Despite all these options, remember that it is much easier if you were able to find a way to kill the enemy normally without getting shot in the first place. Would be much faster and cost less to resupply/repair.
3RF versus 2RF+HG
Unlike ARSMGs, the issue of using a third DPS unit instead of an HG in RFHG teams is much more straightforward. A 3rd RF has even more issues than just lowering the team’s overall DPS.
RFHG teams present a couple of peculiarities that ARSMGs doesn’t:
- They’re prone to overkilling
- They’re prone to corpse whipping
- RFs don’t have balanced stats like ARs
- They will lack tanks most of the time
Because there would be 3 competing DPS’s, 3 RFs are even more prone to corpse whipping than 2 RFs.
As RFHGs typically lack tanks, they’re a glass cannon, and thus reliant on:
- HG kiting to stall enemies
- HG tile buffs and skill buffs to burst down enemies
With a third RF, the team loses one source of tiles and Skill buffs, and one HG capable of kiting. In most cases, a third RF DPS won’t make up for the loss of a third source of buffs, and also leaves a much more rigid team, as is one less HG to kite. Additionally, enemy attacks that hit an entire row, such as Rodelero lasers, cannot be easily avoided with a rigid team like 3RF. Every row would be occupied with a slow RF.
The slight exception to this rule is Mondragon, a Dual Randomness support RF. However, due to the issues brought up here, using her in a 3RF team is still not usually recommended over a 2RF team. Because of the Doll’s limited availability, nature, and uniqueness, details on her performance will be on her analysis page.
RFs will almost always want to equip a VFL 6−24x56 as their scope since they gain a much larger bonus from the crit rate than from an EOT or ITI due to their naturally high accuracy, high firepower, and low rate of fire.
If the enemy has less than 145 armor, if your RF entirely ignores armor with every shot (e.g. Pekola), or if the RF’s sole role on the team is to fire off a damaging skill, then the RF equips the M1022 Sniper Rounds. Otherwise, Mk211 High−Explosive Armor−Piercing ammo should be equipped.
A Thermoptic Camouflage Cape should virtually always be equipped for the stronger crits, with the rare exception of if the RF needs to move quickly. In which case, why are you bringing an RFHG in the first place? Use an ARSMG.
DPS HGs want to equip an RMR T4 Red Dot Sight (PEQ at night), ILM Hollow−Point Ammo, and optionally an IOP X4 Exoskeleton so that they have maximum DPS.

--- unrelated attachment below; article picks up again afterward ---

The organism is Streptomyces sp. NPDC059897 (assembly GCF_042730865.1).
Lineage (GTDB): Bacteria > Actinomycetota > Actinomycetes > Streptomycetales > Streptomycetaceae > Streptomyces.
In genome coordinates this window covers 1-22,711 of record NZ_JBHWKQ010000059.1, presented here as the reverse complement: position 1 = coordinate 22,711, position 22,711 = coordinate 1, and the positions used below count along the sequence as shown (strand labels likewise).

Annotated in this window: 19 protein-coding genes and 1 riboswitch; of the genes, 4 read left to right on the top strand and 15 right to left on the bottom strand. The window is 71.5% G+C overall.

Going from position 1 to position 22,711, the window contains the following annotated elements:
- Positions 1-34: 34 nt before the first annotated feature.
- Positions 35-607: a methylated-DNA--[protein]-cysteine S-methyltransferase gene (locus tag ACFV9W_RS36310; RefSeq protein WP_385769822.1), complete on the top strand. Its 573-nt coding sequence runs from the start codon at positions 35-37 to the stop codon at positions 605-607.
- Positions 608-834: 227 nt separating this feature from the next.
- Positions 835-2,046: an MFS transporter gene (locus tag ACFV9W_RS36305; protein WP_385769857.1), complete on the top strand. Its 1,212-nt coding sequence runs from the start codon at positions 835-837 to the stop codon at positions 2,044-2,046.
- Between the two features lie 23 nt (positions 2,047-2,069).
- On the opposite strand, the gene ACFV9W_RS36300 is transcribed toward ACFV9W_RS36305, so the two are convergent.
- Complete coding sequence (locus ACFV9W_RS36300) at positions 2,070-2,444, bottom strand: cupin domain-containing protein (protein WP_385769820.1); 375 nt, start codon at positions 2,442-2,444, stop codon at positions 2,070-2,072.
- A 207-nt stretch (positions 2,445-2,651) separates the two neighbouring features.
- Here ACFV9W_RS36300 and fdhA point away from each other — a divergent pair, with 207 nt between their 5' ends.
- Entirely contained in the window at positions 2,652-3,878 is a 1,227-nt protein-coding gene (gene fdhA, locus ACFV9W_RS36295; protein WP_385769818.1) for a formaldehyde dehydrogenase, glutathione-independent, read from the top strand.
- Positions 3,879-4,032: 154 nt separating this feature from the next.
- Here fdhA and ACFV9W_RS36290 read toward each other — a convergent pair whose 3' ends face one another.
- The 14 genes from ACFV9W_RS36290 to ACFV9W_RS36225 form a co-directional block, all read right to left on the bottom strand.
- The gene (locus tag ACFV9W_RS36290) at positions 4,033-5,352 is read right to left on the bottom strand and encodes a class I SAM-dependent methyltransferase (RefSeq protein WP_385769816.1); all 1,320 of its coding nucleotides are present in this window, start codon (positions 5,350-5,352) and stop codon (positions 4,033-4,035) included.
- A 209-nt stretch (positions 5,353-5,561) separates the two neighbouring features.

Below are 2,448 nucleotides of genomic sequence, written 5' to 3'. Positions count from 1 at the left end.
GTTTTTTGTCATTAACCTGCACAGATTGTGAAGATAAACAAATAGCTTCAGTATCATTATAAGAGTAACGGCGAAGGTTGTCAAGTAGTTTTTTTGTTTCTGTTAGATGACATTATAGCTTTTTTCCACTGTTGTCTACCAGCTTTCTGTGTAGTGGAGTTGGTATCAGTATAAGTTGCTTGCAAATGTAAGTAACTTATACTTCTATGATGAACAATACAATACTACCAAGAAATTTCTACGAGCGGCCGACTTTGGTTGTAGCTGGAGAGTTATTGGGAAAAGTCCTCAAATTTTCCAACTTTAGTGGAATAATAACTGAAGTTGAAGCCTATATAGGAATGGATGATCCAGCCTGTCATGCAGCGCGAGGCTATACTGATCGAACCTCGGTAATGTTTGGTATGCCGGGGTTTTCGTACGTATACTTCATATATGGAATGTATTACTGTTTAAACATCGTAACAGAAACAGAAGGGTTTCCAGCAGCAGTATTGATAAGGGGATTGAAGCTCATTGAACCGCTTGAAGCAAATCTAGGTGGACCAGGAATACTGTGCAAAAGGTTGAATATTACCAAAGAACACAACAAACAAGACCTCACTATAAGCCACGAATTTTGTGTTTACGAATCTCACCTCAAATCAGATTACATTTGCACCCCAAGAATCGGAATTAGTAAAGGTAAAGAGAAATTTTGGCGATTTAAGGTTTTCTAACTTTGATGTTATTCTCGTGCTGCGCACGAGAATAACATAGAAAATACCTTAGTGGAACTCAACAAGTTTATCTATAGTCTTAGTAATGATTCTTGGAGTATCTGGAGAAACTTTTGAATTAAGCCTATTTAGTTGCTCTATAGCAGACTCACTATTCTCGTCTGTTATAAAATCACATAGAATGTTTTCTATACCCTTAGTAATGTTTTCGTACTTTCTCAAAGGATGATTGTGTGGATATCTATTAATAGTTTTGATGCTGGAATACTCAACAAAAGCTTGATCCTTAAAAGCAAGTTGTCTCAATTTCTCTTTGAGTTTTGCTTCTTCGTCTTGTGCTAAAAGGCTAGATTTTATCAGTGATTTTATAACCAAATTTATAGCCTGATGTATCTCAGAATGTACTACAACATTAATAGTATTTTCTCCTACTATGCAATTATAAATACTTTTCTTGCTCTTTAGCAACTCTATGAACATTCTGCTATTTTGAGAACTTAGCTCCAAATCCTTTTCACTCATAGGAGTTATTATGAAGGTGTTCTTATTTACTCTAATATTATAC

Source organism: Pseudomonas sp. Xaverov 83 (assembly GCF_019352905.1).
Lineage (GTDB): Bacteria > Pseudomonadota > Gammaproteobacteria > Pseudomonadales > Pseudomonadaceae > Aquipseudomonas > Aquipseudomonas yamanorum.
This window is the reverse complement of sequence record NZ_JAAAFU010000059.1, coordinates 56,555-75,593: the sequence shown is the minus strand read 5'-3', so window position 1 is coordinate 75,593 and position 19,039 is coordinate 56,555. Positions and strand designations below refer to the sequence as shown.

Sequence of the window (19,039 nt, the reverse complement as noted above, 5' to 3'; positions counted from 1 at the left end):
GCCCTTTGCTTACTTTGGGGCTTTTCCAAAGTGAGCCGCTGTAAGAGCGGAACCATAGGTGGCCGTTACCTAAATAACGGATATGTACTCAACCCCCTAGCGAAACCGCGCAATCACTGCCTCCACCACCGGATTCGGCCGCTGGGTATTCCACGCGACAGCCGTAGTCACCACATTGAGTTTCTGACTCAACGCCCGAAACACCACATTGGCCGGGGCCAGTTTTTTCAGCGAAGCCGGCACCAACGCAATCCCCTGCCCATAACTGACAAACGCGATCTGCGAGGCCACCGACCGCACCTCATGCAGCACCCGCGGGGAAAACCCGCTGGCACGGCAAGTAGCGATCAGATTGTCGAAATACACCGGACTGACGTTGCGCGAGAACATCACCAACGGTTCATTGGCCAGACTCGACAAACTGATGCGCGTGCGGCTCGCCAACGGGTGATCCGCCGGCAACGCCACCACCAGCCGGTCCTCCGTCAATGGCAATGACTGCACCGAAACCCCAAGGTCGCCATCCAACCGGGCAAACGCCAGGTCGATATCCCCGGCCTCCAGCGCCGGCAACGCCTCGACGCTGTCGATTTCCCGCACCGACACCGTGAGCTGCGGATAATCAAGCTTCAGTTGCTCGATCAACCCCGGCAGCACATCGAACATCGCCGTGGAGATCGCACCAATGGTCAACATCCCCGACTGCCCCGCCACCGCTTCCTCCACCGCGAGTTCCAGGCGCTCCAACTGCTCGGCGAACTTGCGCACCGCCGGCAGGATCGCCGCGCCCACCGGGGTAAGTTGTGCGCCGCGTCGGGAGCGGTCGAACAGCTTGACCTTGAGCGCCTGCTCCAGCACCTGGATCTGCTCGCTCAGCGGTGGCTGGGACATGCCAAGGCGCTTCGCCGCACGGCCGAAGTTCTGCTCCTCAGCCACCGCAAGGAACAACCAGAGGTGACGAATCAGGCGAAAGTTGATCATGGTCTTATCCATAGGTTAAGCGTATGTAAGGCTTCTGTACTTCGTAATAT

Every other type of HG should equip an AC4 Suppressor, Signal Flare, and IOP T4 Exoskeleton so that they have maximum evasion and buff their allies’ accuracy. Same goes for SMG tanks you add.
SG tanks should equip an armor plate, flash ammunition, and an ITI.
Applying Concepts: Starter’s RFHG in 2.08
Now to apply these concepts, let's go over one of the earliest RFHG teams generally recommended to newer players. Taking our roles we have:
- 2 DPS RFs: M14 & a not−yet−decided RF
- 3 Support HGs
- 1 RoF/Crit Rate HG: PPK
- 2 Dedicated FP HGs: Mk23 & SAA
M14 is a self−buffing Damage RF who is a good generalist and is given for free on the first day of making a GFL account.
PPK is an easily obtainable 2−star Handgun with great RoF tiles and a handy Critical Rate Skill, as early−on RFs don’t easily cap Crit Rate.
Mk23 and SAA are two FP buffer handguns obtainable early on through Career Rewards and Login Rewards.
The main issue is that, unlike a starter ARSMG team, there aren’t many good options for a second starter RF to pair with M14. Each of the following RFs most Commanders can be certain to acquire at the start present some issues:
- SV−98: Comes pre−leveled. Lackluster base stats, on top of being a bamboo RF. Her Mod does little to fix her issue of being a Bamboo RF, so she remains a bad option throughout the game. Cute tho.
- Springfield: Decent stats, comes pre−leveled, and her SPEQ available on 1−4N is easily farmable and the extra RoF really helps. Unfortunately, she also suffers from being a bamboo RF.
- VM59: 2 star RF, has decent stats, but falls behind easily due to being a 2 star RF. Mica give us VM59 Mod.
- FN49: Low stats. FN49 does get a much−needed stat buff with her Mod, on top of her Skill 2 being an RoF self−buff. She still performs worse than other, better generalists, like Lee−Enfield and WA2000 and R93, but being a 2−star Mod and a 2 star RF means she’s cheap to raise. Still sucks though.
- G28: Good 4* RF. Strong base stats and skill. But her farmable maps in Arctic Warfare take forever to grind. And in that time there’s a good chance an equally decent/better RF drops from T−Doll production.